In its prime, this was more than just a place to refuel. With so many services on offer, it was a destination. Looking for fresh fruit for the long journey ahead? They’ve got it covered! Feeling dirty after a long haul? The shower facilities are clean and ready for action! Sick of your rude passengers? Step inside for some friendly, courteous service! Want breakfast at 10pm?
Breakfast is served all day. The signage pretty much betrays any secret the station might have, from the nature of the meals on offer to the condition of the air in the restaurant. I do find myself wondering which major credit cards weren’t accepted, though. What a bullet to the head that would have been: you’re six hours out of Sydney on your way to Adelaide (and beyond…), and you pull up at this, the last bastion of fuel before the intimidating Hay Plains begin. The bill is hefty, but so’s your credit rating, you think, as you reach for your wallet. You nonchalantly flip your card onto the counter as in so many Amex commercials, only to hear those dreaded words: “Sorry, we don’t accept BarterCard.”
Alongside the shop section is what appears to be the former restaurant. In the day this would have served ‘home style cooked meals’ to hundreds of passers-by each day. You can’t help but wonder how the domination of NSW’s highways by McDonald’s and their fast food brethren have impacted the traditional roadhouse’s dining trade.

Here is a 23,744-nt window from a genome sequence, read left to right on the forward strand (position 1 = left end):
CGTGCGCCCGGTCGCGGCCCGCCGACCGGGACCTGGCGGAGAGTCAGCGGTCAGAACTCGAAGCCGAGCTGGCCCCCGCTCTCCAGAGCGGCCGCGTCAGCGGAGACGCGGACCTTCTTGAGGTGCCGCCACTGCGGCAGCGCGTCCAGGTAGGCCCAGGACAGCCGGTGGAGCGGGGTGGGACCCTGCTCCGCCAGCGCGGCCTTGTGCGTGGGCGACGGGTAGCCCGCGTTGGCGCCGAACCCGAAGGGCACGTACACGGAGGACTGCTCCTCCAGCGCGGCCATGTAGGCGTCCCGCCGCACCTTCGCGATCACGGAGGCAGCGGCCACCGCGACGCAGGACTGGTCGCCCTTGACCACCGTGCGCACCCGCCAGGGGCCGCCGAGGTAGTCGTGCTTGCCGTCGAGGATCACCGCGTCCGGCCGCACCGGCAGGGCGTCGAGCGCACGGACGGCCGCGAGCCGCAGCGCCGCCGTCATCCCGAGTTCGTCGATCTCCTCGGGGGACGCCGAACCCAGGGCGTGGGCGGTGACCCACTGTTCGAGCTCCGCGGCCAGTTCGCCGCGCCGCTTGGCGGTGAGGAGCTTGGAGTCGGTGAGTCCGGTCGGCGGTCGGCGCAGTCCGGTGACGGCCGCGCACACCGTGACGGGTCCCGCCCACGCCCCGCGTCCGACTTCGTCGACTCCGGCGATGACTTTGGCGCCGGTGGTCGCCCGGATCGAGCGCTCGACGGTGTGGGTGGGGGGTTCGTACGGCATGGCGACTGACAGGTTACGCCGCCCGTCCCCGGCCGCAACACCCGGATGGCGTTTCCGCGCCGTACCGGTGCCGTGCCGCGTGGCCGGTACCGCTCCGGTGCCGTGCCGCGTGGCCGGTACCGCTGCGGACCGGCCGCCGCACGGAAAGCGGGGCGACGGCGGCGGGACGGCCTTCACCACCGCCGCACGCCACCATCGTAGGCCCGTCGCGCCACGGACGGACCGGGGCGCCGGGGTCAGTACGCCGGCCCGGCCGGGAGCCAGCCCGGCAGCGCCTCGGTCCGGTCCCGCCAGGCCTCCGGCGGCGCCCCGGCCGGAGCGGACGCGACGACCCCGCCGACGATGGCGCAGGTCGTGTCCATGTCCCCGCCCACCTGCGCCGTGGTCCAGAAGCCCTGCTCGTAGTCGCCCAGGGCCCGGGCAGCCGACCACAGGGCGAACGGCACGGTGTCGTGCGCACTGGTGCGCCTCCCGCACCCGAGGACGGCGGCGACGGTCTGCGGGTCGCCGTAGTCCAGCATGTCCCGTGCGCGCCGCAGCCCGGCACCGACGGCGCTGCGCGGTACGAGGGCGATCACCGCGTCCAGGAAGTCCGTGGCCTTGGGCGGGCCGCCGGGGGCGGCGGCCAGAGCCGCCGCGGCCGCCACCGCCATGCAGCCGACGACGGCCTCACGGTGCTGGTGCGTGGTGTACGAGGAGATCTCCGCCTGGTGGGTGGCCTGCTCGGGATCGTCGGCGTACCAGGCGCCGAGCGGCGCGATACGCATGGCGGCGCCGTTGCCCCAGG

Narranderans looking to party could score ice here (heh), as could any motorist with the ability to keep that ice cold until they reached the party zone. And boy, don’t Milk Drinks sound delicious?
Based on the signage, and this sign in particular, we can start to get a feel for the age and identity of the station. It’s a safe bet that the redacted term on this sign is LEADED PETROL, which was phased out of use by the late 1990s. The shop pimps 90s Coke, and promises to accept Starcards, which are a Caltex initiative. I’d say we’re looking at a former Ampol.